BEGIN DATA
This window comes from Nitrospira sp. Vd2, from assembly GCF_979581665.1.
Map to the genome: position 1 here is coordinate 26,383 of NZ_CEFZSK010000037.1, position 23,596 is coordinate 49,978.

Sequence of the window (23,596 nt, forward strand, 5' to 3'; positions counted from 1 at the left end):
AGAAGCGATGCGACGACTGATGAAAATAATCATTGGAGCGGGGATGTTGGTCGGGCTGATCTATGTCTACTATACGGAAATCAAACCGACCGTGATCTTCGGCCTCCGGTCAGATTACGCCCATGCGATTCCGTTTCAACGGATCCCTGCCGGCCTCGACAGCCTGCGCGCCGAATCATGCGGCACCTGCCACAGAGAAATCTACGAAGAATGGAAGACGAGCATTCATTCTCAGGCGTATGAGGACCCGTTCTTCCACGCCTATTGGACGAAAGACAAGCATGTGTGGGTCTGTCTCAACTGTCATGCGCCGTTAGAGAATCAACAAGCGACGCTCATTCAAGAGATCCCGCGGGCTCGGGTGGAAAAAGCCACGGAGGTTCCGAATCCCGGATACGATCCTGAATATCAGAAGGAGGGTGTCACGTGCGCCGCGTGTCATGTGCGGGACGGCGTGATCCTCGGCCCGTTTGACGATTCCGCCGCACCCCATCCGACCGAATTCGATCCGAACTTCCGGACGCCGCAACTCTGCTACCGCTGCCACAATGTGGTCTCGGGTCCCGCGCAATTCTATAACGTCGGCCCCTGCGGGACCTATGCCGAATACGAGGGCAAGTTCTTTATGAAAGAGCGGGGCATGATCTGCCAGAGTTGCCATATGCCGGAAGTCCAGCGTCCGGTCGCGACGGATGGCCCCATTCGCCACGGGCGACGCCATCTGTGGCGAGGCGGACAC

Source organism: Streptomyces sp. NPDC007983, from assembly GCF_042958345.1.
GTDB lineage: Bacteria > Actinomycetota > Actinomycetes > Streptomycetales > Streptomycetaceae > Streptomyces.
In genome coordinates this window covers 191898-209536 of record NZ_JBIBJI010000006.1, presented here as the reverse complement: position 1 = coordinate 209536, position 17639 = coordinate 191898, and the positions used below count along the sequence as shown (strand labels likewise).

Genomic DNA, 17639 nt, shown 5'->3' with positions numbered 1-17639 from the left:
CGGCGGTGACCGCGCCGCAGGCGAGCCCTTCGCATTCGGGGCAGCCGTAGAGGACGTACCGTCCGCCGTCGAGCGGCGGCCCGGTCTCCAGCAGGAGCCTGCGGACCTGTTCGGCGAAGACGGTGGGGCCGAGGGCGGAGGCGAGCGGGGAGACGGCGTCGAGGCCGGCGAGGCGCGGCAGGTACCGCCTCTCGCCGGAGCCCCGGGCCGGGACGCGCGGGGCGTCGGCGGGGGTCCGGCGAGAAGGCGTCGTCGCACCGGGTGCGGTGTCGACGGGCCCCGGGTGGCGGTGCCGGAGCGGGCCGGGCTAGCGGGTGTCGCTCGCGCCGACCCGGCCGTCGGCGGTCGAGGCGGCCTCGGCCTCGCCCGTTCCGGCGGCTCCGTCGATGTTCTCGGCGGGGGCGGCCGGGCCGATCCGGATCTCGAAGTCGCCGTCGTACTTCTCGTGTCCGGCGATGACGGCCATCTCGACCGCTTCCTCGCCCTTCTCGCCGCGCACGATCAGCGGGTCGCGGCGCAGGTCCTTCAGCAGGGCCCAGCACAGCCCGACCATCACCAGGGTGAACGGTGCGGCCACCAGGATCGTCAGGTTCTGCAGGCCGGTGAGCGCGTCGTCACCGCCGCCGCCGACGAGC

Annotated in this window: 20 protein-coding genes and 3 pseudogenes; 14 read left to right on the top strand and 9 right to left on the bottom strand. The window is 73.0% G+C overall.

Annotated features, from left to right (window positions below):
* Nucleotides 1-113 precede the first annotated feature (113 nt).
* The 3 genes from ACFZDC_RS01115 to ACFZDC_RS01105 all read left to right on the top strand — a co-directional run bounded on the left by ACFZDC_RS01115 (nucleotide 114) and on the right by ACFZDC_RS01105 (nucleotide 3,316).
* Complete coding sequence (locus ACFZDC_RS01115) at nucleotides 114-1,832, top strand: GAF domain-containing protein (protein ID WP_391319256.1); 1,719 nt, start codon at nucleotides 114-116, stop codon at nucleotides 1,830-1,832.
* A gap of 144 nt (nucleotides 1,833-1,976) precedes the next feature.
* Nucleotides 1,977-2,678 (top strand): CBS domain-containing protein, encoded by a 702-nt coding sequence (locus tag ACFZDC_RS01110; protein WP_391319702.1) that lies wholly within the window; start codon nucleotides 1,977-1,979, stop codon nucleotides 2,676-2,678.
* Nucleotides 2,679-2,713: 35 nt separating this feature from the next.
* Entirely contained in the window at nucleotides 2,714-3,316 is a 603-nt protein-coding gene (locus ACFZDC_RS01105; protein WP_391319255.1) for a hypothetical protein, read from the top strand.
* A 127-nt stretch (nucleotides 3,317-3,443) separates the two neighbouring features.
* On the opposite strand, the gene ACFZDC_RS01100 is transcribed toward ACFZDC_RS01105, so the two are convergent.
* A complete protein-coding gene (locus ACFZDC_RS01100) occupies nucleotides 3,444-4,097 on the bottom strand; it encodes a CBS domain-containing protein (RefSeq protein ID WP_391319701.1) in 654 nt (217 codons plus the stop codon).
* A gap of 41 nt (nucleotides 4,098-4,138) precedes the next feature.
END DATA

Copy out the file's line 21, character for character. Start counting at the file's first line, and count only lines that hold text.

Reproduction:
* A complete protein-coding gene (locus ACFZDC_RS01100) occupies nucleotides 3,444-4,097 on the bottom strand; it encodes a CBS domain-containing protein (RefSeq protein ID WP_391319701.1) in 654 nt (217 codons plus the stop codon).